of fidroblast (f),(b)loose connective tissue stroma (st) containing blood
vascular channels (v),(c) posterior epithelial cells(arrows)(x 500)
||Light micrograp of iris obtained from groups 2 (after 24 h
of treatments) howing delatation and mild congestion of blood vessels (arrow)
as well as focal loss of nuclei in the epethelial cell layer (x 500)
||Revialing loss of anterior stromal fibroblast, stroma contains
few scattered fibroblast (arrow heads). Note, ruptureof epithelium cell
membrance at some areas (arrow) (x 250)
||Higher magnification of the same field showing markedlythickened
wall vascular channels (v) and swelling of endothelial cells (arrows). Note
reduction of pericytes around the vascular channels (x 5000)
By electron microscopic examination, dissociation and disintegration of collagen
fiber were observed in many sections. The stromal cells were destroyed with
no detailed structure except few cells, which appeared irregular in shape and
contained undistinguishable organelles as well as electron dense bodies varied
in size. Some fibroblasts showed signs of degeneration in the form of vacuolated
cytoplasm, swollen mitochondria with loss of their cristae, dilated endoplasmic
reticulum, lamellar body and homogenous chromatin. Also disorganized melanocytes
and necrotic cells (broken open with disorganized release of cellular content)
were observed in addition, macrophages (phagocytic cells) were showed engulfing
dead cells (apoptotic cells) The blood capillaries were dilated, the lining
endothelial cells and the pericytes appeared swollen with no detailed structure.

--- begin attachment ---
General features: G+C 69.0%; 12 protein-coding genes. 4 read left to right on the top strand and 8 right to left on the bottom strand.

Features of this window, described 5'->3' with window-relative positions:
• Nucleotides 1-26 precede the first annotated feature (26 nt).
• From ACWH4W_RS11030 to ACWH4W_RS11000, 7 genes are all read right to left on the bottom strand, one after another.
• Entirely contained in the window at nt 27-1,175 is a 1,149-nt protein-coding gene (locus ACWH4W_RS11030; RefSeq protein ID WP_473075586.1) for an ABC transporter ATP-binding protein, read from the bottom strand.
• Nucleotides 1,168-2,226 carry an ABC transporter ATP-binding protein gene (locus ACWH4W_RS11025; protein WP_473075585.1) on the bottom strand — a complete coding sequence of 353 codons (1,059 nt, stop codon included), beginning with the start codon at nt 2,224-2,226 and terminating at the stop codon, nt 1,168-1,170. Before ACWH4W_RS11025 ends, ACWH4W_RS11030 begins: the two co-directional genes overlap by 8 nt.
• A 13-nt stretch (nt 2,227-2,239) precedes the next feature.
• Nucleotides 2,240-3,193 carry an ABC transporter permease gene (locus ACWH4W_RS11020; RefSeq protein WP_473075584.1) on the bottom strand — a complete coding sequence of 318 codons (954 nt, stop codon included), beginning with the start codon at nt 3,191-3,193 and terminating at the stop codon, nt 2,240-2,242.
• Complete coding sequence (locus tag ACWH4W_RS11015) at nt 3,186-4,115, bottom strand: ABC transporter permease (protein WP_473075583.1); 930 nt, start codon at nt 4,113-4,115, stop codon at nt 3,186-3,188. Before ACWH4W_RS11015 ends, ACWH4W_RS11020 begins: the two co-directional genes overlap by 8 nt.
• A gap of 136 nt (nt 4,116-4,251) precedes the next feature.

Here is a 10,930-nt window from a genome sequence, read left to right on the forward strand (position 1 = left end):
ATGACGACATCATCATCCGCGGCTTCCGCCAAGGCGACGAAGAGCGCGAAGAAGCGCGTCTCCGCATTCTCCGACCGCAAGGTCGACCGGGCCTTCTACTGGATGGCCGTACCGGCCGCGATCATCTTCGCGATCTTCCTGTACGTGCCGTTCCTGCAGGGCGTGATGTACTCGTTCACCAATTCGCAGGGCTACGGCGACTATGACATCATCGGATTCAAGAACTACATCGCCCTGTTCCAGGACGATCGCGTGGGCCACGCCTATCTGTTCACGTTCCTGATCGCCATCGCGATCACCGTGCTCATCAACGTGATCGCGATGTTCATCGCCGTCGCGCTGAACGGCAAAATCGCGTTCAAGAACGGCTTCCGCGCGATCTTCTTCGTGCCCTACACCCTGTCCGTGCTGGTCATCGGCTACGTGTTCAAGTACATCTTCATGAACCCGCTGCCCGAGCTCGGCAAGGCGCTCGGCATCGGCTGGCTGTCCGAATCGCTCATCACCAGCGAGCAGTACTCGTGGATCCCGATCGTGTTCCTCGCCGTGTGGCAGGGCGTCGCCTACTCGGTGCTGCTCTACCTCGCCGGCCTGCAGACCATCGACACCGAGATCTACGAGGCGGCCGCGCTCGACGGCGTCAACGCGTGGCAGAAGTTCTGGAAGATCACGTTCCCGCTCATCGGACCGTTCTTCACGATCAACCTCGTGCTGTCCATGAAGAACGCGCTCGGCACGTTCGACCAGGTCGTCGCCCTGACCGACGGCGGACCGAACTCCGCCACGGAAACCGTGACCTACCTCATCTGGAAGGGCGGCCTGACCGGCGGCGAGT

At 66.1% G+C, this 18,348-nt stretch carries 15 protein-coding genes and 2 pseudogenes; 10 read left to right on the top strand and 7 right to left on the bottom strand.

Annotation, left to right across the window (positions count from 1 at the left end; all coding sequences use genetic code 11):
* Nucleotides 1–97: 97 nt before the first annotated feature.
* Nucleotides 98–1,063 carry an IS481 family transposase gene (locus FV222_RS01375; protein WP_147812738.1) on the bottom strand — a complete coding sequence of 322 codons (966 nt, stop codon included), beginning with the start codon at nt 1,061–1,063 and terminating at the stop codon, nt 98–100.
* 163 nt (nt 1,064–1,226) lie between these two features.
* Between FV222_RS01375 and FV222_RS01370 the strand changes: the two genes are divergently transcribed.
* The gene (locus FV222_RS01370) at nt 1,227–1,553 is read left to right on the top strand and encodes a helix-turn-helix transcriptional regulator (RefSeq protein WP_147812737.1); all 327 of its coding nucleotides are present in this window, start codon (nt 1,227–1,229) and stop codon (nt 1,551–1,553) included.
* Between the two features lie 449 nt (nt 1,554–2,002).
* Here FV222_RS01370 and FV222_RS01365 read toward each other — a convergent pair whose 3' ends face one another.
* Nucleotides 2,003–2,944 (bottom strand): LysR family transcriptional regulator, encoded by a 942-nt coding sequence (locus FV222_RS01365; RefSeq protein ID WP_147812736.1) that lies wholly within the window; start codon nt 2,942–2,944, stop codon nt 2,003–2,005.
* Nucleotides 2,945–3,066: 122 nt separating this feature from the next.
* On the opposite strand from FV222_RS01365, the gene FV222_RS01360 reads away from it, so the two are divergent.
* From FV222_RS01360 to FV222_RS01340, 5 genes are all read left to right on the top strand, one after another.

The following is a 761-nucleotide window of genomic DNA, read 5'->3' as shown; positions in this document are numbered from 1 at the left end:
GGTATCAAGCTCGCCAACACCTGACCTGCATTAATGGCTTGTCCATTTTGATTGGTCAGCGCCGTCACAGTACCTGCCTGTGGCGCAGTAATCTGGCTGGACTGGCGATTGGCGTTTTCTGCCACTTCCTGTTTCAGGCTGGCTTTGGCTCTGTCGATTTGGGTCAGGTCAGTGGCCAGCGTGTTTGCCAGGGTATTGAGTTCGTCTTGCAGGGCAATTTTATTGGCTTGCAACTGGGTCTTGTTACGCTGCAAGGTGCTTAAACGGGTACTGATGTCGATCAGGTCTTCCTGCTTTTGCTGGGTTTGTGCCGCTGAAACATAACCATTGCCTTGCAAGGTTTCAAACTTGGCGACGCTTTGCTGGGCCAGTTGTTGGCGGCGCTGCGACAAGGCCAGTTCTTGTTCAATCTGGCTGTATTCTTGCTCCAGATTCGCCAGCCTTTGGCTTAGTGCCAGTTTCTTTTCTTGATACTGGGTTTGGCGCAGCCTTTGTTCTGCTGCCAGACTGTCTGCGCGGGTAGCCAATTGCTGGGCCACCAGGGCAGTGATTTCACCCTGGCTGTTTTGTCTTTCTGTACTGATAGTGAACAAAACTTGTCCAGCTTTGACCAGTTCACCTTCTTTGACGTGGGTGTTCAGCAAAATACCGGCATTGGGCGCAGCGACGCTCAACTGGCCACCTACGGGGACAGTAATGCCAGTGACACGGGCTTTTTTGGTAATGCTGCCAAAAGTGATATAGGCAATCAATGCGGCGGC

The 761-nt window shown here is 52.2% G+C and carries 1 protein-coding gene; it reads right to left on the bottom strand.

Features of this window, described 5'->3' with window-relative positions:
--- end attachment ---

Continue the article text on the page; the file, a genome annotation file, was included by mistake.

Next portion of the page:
The basement membrane showed rupture at one side (Fig. 5a-d
||Light micrograph of iris from groups 3 (another field) exhibiting
vacuolization of the epithelium with focal loss of its nuclei. Disintegration
of stromal collagen fiber in some parts (*), swollen of endothelial cells
lining the blood vessels (arrows) as well as markedly thickened wall (curved
arrow) and note also a macrophage (M) (x 500)
||Electron micrograph of iris stroma from the group 3 showing:
(A) Fibroblast contain swollen degenerated mitocondoria (m) and vacuoles
containing lamerllar bodies. Note, dissociation of stromal fibers into subfibil
(x 13000) (B), Another fibroblast revealing vacuolated cytoplasm (C) and
irregularity of nuclear membrance (a) Note, disorganized melancytes (arrow)
(x 6300), (C) Swollen cell with homogenous nuclei (n), degenerated mitochondria,
dilated endoplasmic reticulum and rupture of cell membrane (x 10000), (D)
Disintegrated stromal collagen fibers (*), macrophages engulfing dead cells
(membrance bound apoptotic bodies) Note, chromatin condensation (x 10000)
||Electron micrograph of the blood vessel of treated iris revealing
dilation with swelling of endothelial cells (arrow), rupture of blood vessel
wall (curved arrow), pyknoticpericyte (P) and electron dense microbodies
(*) (x 8000)
||Electron micrograph of the iris posterior epithelium obtained
from group 3 exhibiting: Homogenous nucleus, dilation of nuclear envelop
in some cells, vacuoles at different size, degenerated mitochondria, dilation
of intercellular space. Note also, the posterior epithelium displays cells
with numerous basal infoldings (arrow) P: Posterior chamber of the eye (x
In the posterior epithelial cells, the staining character were not the same, some cells were electron pale while others were electron dense. In the dark stained cells nucleus was crenated and its chromatin was homogenous. Moreover, many changes were observed in this layer in the form of slight widening of nuclear envelope, swollen degenerated mitochondria, as well as intracytoplasmic vacuoles of different size. Generally, the cells were separated from each other by wide space (Fig. 7).